GIFT Nigeria calls for speedy amendment of FRA bill

THE Growth Initiative for Fiscal Transparency (Gift Nigeria) has called for the immediate passage of the Fiscal Responsibility Act (FRA) amendment bill.

The group’s Executive Director, Order Paper, Oke Epia, said on Friday, August 12, 2022 at a media briefing in Abuja that the financial crisis facing Nigeria arose from corruption in the oil sector, which he said could be resolved through the amendment of the FRA.

Epia said, “Nigeria is in a fiscal crisis because certain things are not being done right, especially in the petroleum sector, which accounts for over 60 per cent of revenue earnings and over 90 per cent of foreign exchange due to the country.

“It is the mainstay of the economy, and that is where you have the poster child of corruption in this country.”

He noted that the slow amendment of the FRA had given room for non-remittance of revenue by the Nigerian National Petroleum Company (NNPC) and other ministries, departments and agencies (MDAs) of government.

“What is going in with that bill? Why is it still stuck at the senate?

“On the side of public finance management, that is what we want to alert your consciousness to so that we can mount pressure on the National Assembly to pass this Fiscal Responsibility Amendment bill, so it will help get monies that are due to government paid to government without much ado,” he said.

Saying that Nigeria was losing about N2 trillion to non-remittances by MDAs, he added that there were gaps within the Petroleum Industry Act (PIA) that encourage it, which he advised should be fixed.

“We took a deep dive into the Petroleum Industry Act and we were able to come up with gaps and inadequacies with respect to transparency and accountability in public finance management that should come from that sector.

“There are sections in the PIA that we must pay attention to, like section 25 that ousts virtually every other actor, state and non-state from intervening in the sector until you get permission form the Nigeria Upstream Petroleum Regulatory Authority and the Nigeria Midstream and Downstream Petroleum Regulatory Authority,” he said.

The GIFT Executive Director posited that though some parts of the PIA might seem convenient for now, they did not provide room for revenue remittances.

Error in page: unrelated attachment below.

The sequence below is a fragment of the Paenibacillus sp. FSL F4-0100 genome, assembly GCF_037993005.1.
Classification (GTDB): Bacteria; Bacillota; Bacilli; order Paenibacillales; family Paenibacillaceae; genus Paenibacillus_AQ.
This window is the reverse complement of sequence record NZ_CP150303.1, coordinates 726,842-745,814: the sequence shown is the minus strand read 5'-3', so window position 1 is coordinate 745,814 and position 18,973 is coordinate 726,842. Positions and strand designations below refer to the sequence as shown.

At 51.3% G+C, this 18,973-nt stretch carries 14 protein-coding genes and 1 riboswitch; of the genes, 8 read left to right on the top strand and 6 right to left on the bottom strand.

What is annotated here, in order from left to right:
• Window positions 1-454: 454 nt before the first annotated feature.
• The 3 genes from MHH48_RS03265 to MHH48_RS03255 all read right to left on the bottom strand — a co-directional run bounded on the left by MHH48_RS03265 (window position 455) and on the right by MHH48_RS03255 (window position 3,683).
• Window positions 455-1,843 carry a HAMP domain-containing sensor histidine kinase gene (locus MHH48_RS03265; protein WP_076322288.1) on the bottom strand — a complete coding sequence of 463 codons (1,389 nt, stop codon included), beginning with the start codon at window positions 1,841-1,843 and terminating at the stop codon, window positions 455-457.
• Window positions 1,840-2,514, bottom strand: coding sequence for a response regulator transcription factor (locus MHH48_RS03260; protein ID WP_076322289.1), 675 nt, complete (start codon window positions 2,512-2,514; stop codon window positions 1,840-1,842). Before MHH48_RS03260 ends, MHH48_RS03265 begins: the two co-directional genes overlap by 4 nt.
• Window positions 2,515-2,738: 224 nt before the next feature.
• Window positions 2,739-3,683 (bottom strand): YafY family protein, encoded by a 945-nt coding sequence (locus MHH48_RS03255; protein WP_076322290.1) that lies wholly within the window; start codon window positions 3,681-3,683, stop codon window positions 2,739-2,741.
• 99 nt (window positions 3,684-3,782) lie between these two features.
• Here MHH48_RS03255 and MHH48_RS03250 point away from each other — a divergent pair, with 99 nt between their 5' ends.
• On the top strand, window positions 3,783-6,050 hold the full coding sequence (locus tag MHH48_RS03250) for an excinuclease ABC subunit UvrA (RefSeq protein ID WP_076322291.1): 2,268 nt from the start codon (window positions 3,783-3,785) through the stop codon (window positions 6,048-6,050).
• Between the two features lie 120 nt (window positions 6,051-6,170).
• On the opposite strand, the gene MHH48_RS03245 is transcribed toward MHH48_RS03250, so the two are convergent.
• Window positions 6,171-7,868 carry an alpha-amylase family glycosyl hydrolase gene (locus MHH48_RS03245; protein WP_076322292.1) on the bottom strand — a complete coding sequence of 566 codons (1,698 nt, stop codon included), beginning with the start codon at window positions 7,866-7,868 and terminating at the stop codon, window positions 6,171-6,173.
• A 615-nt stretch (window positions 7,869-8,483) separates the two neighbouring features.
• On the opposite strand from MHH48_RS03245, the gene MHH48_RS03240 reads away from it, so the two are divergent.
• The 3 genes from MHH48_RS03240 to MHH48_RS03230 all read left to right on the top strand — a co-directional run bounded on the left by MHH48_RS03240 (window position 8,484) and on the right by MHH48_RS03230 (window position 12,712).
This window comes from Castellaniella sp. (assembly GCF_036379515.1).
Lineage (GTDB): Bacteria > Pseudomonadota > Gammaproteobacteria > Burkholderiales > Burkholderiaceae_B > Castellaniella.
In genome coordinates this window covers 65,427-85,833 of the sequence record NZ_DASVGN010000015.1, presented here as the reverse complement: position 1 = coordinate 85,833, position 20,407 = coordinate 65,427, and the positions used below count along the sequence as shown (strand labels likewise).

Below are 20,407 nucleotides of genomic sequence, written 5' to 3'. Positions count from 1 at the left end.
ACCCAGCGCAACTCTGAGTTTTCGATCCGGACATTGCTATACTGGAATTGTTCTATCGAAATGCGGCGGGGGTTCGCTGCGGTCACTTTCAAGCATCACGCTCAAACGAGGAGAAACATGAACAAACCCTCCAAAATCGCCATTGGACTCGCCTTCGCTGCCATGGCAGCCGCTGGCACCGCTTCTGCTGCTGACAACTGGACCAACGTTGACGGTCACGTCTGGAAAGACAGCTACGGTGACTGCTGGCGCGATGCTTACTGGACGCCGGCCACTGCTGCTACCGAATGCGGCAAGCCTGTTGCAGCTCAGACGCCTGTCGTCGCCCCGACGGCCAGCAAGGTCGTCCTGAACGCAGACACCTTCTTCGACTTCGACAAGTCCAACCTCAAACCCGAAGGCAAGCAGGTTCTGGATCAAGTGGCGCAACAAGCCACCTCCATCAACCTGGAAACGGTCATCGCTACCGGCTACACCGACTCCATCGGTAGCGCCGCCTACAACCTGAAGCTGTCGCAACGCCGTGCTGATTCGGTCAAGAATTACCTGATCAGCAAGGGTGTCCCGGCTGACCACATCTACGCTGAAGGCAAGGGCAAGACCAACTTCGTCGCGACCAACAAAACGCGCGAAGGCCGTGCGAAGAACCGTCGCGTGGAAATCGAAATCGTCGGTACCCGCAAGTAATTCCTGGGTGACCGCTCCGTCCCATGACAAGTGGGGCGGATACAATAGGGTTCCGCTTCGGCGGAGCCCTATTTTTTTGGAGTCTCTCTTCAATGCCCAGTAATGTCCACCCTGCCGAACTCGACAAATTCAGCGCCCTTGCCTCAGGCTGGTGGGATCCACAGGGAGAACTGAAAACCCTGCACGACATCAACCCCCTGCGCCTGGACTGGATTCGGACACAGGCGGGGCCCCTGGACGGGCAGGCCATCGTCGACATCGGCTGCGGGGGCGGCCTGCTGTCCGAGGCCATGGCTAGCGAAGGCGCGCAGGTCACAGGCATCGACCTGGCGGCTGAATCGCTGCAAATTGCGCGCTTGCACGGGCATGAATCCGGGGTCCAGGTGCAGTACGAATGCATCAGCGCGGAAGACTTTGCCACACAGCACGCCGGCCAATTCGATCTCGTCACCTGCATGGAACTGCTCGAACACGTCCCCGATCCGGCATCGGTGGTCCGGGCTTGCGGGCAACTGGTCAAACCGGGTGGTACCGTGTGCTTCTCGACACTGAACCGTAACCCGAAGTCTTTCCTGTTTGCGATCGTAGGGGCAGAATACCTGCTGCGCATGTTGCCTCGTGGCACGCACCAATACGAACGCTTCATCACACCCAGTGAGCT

Epia also noted that a key problem of the oil sector was that of opacity and lack of accountability.

“The problem is that we do not have an accountable system in place that determines what we are consuming in terms of petrol. Who determines that consumption figure? Who plays oversight over those that determine that figure?

“So there is a lot of opacity and inadequate transparency in the energy value-chain, which we are calling attention to,” he said.

At the event was the Executive Director, Hip City Innovation Centre, Bassey Bassey, who also decried non-remittance of revenue by the NNPC.

Bassey urged Nigerians to equip themselves with facts on revenue generation in the oil sector to enable them make informed decisions in the forthcoming general elections.

    He said, “We’ve seen the level of reluctance in remitting. We are trying to ensure that citizens are armed with facts and figures. It would be critical as we move into the electioneering period that people have these facts to engage the political actors as to what would be done differently.”

    The General Manager, Mega FM, Ejiro Umukoro, spoke at the event on funding for host communities within the Niger-Delta.

    Umukoro said, “This is also a marking point for host communities with regards to the PIA. By the 16th of this month, it will be one year since the PIA was passed, and the question on the top burner is: have the licensees complied with the development of the communities in ensuring that what is due to them is done?”

    She urged host communities to get involved in tracking and monitoring the processes using tools, including the RemTrack provided by Order Paper.

    Ijeoma Opara is a journalist with The ICIR. Reach her via [email protected] or @ije_le on Twitter.

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